Oklahoma Supreme Court Rules Against Tulsa Race Massacre: Survivors Speak Out

The Oklahoma Supreme Court has dismissed a lawsuit filed by the last two known living survivors of the 1921 Tulsa Race Massacre. The lawsuit, which sought reparations for the violence and destruction that resulted in the deaths of hundreds of Black residents in Tulsa’s Greenwood neighborhood, was struck down on June 12.

The court upheld a previous decision by a Tulsa County District Court judge, stating that Oklahoma’s public nuisance law could not be used to address the lasting impacts of this historical atrocity. Justice Dustin Rowe, writing for the majority, acknowledged the legitimacy of the plaintiffs’ grievances but concluded that the issues at hand did not fall within the purview of the state’s public nuisance statute, Reuters reported.

The plaintiffs, Lessie Benningfield Randle, 109, and Viola Fletcher, 110, alongside Fletcher’s brother Hughes Van Ellis, who passed away at 102 last October, argued that the massacre created enduring racial disparities, economic inequalities, and trauma within the Black community. Their legal team claimed that the city of Tulsa and other entities should be held accountable for compensating victims, replacing destroyed buildings, and returning land to the Black community.

Despite these compelling arguments, Justice Rowe stated that the problems faced by the Greenwood community today stem from “generational-societal inequities” that must be addressed by policymakers rather than the courts. Seven other justices concurred with Rowe’s opinion, while Justice James Edmondson issued a partial dissent.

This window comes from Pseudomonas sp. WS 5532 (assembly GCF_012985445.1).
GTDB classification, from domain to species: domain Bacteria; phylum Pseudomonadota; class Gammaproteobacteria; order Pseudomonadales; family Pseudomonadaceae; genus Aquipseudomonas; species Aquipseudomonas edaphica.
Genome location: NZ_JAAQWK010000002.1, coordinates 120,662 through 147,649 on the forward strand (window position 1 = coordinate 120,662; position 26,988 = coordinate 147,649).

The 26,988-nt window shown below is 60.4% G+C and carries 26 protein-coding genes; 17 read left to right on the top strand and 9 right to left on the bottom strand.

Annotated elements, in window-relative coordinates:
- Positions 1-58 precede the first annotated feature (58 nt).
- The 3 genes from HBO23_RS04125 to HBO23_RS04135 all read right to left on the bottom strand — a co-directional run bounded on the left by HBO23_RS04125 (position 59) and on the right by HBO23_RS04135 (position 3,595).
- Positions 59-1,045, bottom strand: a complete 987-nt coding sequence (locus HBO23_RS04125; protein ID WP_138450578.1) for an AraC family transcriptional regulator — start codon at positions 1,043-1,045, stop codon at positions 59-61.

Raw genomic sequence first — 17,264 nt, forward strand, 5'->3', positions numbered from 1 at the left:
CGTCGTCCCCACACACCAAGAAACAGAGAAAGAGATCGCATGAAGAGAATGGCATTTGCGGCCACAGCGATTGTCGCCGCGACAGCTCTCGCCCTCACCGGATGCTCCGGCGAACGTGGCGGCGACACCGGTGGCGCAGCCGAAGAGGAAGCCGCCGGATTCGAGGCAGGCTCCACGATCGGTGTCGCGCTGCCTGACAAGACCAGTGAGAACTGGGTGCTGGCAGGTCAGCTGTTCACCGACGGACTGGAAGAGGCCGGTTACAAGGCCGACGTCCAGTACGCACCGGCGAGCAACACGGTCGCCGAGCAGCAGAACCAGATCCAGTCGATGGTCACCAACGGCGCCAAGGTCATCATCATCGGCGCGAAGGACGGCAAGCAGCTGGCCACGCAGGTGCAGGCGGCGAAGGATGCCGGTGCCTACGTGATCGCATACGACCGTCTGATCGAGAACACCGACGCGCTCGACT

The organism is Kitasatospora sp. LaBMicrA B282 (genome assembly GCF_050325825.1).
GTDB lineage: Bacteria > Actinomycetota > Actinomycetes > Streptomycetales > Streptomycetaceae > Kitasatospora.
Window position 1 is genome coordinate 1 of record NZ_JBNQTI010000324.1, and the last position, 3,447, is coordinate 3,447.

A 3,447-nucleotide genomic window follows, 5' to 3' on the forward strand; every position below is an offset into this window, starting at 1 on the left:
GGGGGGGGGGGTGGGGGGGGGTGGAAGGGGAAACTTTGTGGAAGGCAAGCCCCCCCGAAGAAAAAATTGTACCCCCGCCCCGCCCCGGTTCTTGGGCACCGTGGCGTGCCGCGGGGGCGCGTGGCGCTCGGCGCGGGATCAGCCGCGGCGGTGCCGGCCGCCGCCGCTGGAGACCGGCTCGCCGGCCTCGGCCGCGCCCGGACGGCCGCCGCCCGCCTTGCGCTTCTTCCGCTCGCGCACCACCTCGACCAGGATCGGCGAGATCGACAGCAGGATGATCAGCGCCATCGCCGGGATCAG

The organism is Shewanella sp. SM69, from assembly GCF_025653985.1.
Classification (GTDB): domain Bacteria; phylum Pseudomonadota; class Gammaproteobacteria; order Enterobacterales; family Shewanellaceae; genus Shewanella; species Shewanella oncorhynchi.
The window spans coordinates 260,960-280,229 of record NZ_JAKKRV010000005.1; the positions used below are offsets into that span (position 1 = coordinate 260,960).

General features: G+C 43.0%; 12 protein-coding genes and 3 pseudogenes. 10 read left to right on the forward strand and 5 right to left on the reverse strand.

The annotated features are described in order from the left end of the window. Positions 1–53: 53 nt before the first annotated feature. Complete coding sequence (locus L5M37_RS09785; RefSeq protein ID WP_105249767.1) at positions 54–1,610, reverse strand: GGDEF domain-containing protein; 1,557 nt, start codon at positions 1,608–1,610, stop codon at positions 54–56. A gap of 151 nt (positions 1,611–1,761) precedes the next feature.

The plaintiffs’ legal team expressed their intent to request a reconsideration of the decision from the Oklahoma Supreme Court. They also called for the U.S. Department of Justice to open an investigation into the massacre.

Rep. Regina Goodwin (D-Tulsa) voiced her frustration over the ruling, describing it as “despicable” and highlighting the ongoing injustices faced by the community. “It’s been 103 years, and folks are still saying what you’ve done is wrong,” Goodwin remarked. She further criticized the court for dismissing the humanity of the survivors.

The Tulsa Race Massacre of 1921 resulted in the deaths of an estimated 300 Black residents and the destruction of the prosperous Greenwood neighborhood, often referred to as “Black Wall Street.” The plaintiffs’ attorneys argued that the lasting blight and economic devastation in Greenwood fit within the definition of a public nuisance under Oklahoma law. They contended that the massacre’s effects, including the ongoing economic and social disparities, warranted reparations and restorative justice.

Attorney Damario Solomon-Simmons, representing the survivors, argued that the lower court had imposed an unreasonably high standard for pleading their case. He stressed that the survivors had adequately presented a public nuisance claim based on the Oklahoma Supreme Court’s own precedent, KFOR reported.

Attorneys for the City of Tulsa and other defendants argued that the plaintiffs had failed to demonstrate a violation of public rights that would support a public nuisance claim.

Although the Oklahoma Supreme Court’s decision represents a significant setback, the survivors and their supporters remain determined. The legal team plans to file a petition for rehearing, urging the court to reconsider its ruling. Justice Edmondson’s partial dissent suggests that there may still be room for further legal debate on the matter.


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